• User friendly (goal: 1 click and done)

Here are a few of the options I found:

  • Spridz
    • 7 day free trial, one pricing plan with unlimited usage ($499/year)
    • Nifty analytics / charts and graphics
    • Integrates with help desk apps (like Zendesk)
    • From what I can tell, it seems like you use a link that then sends the recipient to a 'feedback page' where they can vote. This doesn't work with my ideal of one-click solution.
  • Customer Thermometer
    • Base plan is $29/month for 50 'credits' (one response = one credit)
    • Nifty analytics / charts and graphs
    • Lots of rating icons to choose from (custom supported too)
    • Supports creating email polls and timed notifications/reminders - I imagine this would be handy for people doing a lot of external customer support.
    • Customizable landing page based on the rating - This is a neat idea for businesses!
  • Hively
    • Free plan for up to 3 users (with some limitations), after that it's $15/month
    • Nifty analytics / charts and graphs
    • Can customize the appearance of the 'smileys'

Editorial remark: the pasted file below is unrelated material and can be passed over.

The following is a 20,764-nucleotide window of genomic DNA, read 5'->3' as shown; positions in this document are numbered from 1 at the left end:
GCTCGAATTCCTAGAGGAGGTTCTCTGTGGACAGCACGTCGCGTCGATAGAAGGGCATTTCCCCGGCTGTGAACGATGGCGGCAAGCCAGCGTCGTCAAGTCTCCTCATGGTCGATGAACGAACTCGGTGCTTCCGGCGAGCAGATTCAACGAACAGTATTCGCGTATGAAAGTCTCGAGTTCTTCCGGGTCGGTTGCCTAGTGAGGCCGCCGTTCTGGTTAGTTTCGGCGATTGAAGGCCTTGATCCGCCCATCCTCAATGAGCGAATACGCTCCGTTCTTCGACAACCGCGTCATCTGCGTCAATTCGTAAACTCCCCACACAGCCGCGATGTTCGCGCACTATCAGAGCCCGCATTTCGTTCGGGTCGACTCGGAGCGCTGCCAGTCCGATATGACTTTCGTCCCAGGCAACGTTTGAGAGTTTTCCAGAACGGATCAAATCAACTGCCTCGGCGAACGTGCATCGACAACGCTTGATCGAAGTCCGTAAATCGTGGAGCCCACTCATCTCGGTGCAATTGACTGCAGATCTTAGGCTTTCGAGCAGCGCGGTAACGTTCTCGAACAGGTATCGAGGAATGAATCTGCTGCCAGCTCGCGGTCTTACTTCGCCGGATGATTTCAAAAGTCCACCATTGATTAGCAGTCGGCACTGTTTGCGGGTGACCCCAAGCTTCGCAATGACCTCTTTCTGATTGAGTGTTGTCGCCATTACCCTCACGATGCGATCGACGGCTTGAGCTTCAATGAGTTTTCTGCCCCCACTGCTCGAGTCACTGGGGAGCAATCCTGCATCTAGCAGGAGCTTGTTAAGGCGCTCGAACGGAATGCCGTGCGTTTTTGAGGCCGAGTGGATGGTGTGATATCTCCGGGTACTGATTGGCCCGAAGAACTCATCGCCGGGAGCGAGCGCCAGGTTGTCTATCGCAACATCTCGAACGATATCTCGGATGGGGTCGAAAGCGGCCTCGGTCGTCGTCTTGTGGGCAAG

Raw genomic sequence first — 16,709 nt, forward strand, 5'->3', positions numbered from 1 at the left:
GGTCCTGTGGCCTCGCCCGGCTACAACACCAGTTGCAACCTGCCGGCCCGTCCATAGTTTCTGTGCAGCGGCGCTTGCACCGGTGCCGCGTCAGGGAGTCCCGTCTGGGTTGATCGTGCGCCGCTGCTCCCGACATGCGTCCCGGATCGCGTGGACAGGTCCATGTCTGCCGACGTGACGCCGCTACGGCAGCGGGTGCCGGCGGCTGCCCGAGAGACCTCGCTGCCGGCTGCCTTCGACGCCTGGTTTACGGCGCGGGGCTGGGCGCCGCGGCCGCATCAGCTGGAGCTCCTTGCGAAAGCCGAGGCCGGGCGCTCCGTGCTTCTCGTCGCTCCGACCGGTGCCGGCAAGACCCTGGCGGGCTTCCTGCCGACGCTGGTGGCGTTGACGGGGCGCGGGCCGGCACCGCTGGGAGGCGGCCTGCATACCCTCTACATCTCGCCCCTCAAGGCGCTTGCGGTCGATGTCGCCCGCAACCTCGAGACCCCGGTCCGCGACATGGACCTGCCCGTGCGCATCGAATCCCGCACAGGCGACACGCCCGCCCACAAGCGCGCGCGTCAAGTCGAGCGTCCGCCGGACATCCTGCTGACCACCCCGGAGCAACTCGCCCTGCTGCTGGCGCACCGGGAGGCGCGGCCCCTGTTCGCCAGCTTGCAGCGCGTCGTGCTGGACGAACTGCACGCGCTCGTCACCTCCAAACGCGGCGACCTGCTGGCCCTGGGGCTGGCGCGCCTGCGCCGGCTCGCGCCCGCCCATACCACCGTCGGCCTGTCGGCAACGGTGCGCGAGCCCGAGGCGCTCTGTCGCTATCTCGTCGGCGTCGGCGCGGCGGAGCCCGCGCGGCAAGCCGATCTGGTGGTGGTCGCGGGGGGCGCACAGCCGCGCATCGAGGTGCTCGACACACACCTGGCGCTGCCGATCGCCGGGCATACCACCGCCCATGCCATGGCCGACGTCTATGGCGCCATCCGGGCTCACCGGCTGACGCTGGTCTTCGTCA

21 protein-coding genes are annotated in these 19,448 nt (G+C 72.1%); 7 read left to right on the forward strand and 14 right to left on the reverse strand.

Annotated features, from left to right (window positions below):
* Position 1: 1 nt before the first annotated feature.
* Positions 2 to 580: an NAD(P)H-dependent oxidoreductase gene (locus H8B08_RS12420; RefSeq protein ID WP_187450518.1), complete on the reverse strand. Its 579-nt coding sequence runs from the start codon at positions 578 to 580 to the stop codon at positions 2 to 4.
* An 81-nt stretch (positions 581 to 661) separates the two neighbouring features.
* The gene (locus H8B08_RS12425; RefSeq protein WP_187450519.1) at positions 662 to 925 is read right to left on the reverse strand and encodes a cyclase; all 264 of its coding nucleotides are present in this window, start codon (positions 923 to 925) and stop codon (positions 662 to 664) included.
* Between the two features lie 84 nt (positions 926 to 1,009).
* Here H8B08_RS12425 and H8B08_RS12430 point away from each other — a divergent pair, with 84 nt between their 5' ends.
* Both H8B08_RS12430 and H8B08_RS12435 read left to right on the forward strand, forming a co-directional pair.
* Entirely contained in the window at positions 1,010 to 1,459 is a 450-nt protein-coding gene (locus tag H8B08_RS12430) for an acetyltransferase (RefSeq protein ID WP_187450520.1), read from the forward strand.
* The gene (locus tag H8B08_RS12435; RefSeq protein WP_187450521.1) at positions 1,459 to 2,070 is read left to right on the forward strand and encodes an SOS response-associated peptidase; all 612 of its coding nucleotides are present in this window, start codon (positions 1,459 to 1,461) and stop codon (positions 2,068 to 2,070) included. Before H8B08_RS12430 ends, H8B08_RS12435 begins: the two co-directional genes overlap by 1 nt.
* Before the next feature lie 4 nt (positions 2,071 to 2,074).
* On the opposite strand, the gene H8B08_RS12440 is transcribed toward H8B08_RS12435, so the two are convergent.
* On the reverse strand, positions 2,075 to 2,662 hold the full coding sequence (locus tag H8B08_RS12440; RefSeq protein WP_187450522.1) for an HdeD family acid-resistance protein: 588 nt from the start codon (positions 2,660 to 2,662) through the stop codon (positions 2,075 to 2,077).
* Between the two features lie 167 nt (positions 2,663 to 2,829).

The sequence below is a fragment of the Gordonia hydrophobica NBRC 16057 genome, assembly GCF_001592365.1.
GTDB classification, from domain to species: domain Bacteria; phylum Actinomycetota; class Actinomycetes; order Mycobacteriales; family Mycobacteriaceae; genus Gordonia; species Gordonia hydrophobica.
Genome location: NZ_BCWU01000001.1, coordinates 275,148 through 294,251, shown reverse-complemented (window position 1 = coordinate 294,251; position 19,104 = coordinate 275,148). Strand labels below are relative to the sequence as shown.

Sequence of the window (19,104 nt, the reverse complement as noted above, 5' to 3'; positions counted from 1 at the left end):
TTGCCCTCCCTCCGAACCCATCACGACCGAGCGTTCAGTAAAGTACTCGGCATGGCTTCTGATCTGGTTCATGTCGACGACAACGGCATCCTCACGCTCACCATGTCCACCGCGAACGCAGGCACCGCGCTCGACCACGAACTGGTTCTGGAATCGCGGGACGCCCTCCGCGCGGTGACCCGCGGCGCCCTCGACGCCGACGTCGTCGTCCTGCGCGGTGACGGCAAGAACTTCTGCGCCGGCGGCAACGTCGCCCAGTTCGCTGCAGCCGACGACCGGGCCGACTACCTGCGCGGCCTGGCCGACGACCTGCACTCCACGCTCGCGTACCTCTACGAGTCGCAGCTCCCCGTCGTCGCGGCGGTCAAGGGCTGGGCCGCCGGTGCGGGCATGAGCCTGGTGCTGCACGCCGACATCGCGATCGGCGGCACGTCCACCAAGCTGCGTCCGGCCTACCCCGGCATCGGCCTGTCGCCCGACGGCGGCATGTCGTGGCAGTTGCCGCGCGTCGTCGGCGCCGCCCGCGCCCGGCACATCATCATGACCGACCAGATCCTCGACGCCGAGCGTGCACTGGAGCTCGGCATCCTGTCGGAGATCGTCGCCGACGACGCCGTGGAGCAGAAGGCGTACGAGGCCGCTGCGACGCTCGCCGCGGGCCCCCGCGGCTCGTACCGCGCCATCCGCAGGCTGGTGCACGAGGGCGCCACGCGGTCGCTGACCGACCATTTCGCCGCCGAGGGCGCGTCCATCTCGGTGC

Based on the screencaptures on their website, I prefer the interface of Spridz. But, I think it would be more valuable for a team scenario rather than an individual user.

The only option that I found that had a free 1-user plan was Hively.

I'm currently testing it out, but I'm not even sure if this method is the right one or if this kind of information will be useful to me in the future. I'm just curious.

To keep it subtle but still noticeable, I changed it from an image-based line to text.

(Hively text voting links at the bottom of my email signature)

What about you? Have you found another way to gather feedback in an unobtrusive way? Or do you feel that trying to track satisfaction when it comes to internal customer support for a single person is pointless? Leave a comment, let me know.